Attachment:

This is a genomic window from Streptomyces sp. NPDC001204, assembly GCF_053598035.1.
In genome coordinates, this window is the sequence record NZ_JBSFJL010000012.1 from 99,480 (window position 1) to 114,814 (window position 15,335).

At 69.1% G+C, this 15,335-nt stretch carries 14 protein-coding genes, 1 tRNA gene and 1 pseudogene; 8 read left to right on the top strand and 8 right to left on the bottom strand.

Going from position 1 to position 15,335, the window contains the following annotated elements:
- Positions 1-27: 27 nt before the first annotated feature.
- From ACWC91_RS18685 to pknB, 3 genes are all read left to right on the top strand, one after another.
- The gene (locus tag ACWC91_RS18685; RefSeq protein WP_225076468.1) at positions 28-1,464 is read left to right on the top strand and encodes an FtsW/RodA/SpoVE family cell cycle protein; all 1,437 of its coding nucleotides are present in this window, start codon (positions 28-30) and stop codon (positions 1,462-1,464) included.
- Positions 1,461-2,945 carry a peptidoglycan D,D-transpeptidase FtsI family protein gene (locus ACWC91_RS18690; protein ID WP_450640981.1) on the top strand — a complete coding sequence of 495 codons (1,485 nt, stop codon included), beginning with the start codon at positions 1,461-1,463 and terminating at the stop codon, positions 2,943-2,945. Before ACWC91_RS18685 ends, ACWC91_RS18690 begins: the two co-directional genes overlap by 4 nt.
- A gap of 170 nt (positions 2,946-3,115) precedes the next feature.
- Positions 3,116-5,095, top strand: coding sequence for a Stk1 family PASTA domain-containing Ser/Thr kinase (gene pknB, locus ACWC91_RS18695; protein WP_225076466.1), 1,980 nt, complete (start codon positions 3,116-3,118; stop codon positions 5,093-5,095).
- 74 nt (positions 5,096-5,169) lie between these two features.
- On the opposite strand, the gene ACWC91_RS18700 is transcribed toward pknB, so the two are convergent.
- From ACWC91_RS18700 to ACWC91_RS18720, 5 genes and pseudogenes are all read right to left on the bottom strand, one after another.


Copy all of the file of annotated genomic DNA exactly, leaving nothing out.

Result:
This is a genomic window from Streptomyces sp. NPDC001204, assembly GCF_053598035.1.
In genome coordinates, this window is the sequence record NZ_JBSFJL010000012.1 from 99,480 (window position 1) to 114,814 (window position 15,335).

At 69.1% G+C, this 15,335-nt stretch carries 14 protein-coding genes, 1 tRNA gene and 1 pseudogene; 8 read left to right on the top strand and 8 right to left on the bottom strand.

Going from position 1 to position 15,335, the window contains the following annotated elements:
- Positions 1-27: 27 nt before the first annotated feature.
- From ACWC91_RS18685 to pknB, 3 genes are all read left to right on the top strand, one after another.
- The gene (locus tag ACWC91_RS18685; RefSeq protein WP_225076468.1) at positions 28-1,464 is read left to right on the top strand and encodes an FtsW/RodA/SpoVE family cell cycle protein; all 1,437 of its coding nucleotides are present in this window, start codon (positions 28-30) and stop codon (positions 1,462-1,464) included.
- Positions 1,461-2,945 carry a peptidoglycan D,D-transpeptidase FtsI family protein gene (locus ACWC91_RS18690; protein ID WP_450640981.1) on the top strand — a complete coding sequence of 495 codons (1,485 nt, stop codon included), beginning with the start codon at positions 1,461-1,463 and terminating at the stop codon, positions 2,943-2,945. Before ACWC91_RS18685 ends, ACWC91_RS18690 begins: the two co-directional genes overlap by 4 nt.
- A gap of 170 nt (positions 2,946-3,115) precedes the next feature.
- Positions 3,116-5,095, top strand: coding sequence for a Stk1 family PASTA domain-containing Ser/Thr kinase (gene pknB, locus ACWC91_RS18695; protein WP_225076466.1), 1,980 nt, complete (start codon positions 3,116-3,118; stop codon positions 5,093-5,095).
- 74 nt (positions 5,096-5,169) lie between these two features.
- On the opposite strand, the gene ACWC91_RS18700 is transcribed toward pknB, so the two are convergent.
- From ACWC91_RS18700 to ACWC91_RS18720, 5 genes and pseudogenes are all read right to left on the bottom strand, one after another.